First, we would go to Sam’s and check out their featured albums – there would always be a couple of dozen of the latest LPs on display – and all at great prices.  We would spend hours searching out the best LPs from our favourite singers/bands and then we’d see what A & A had on sale. Then we would go for lunch, have a few beers and compare notes on what albums to buy.  Usually, we would buy about 10 LPs but always at a fraction of the cost had we shopped at Eatons, Simpsons-Sears or at any of the smaller music stores.  I still have most of the LPs that  I bought from that era – all stored in protective sleeves – to keep them in pristine playing condition.

I remember one particular trek when I discovered that Eric Carmen – former lead singer in the group The Raspberries – had just released his first solo album.  They were playing it in the store and I really liked it – so I bought it.  About 30 years later, I noticed a copy of the album on CD (from Japan) being offered on eBay.  It was at a time when many of the older albums or cassettes were not yet available on CDs – so I immediately bought it (after a frenzied bidding war).

A friend of mine and I were recently discussing music and both agreed that it was always great listening to music via records played on a record player.  And that’s kinda funny because when we were teenagers, we had these small record players – and the records were mono not stereo.  We would usually only buy singles (45 RPM) because most LPs only had one or two good songs.  We didn’t take much care in how we handled our records – and the noises created by the scratches, dust and grease from our fingers were just part of the listening experience.  In fact, it was normal to stack several 45’s on top of each other on the player.   I remember going to one of my friend’s house to listen to his record collection.  We would lay on the floor listening to music by the hour.  But that was a different time – before the internet, YouTube, Amazon, eBay and iTunes.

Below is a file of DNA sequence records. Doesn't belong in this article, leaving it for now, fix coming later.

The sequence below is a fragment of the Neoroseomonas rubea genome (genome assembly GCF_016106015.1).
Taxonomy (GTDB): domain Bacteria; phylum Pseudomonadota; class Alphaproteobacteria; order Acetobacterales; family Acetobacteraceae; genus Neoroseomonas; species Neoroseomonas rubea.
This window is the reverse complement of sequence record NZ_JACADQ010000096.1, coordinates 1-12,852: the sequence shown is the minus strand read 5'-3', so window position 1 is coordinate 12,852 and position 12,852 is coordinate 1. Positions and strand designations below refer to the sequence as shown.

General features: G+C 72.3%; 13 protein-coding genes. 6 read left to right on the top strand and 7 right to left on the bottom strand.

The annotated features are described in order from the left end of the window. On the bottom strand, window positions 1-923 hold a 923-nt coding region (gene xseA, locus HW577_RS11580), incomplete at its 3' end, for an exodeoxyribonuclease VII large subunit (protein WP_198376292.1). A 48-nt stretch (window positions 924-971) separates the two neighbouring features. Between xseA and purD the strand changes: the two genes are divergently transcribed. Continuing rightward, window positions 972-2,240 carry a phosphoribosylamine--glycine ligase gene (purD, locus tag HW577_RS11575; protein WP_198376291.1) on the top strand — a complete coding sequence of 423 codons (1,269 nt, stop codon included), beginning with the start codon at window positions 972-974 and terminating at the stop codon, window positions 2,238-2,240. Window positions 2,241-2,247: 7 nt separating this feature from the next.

I still love music and have a large collection of records, cassettes, cds and MP3 downloads.  But I have never downloaded free music – ever.  I have bought some through iTunes but most of my music purchases are on CD.  I have transferred them all on both my iTunes library and Windows Media Player.  I currently have over 10,500 songs.  And although I enjoy listening to music from my iPod – I still prefer to have the CD in my hand – to look at the picture and/or read the album notes or lyrics.  The best LPs or CDs always include the lyrics.

And I still like to lay on the floor while listening to music.

BTW, if you’re ever in Toronto looking for a good place to buy records – you won’t be able to find Sam The Record Man or A & A Records – they both went bankrupt.

Too bad – too sad, because shopping for music on the Internet is so lame!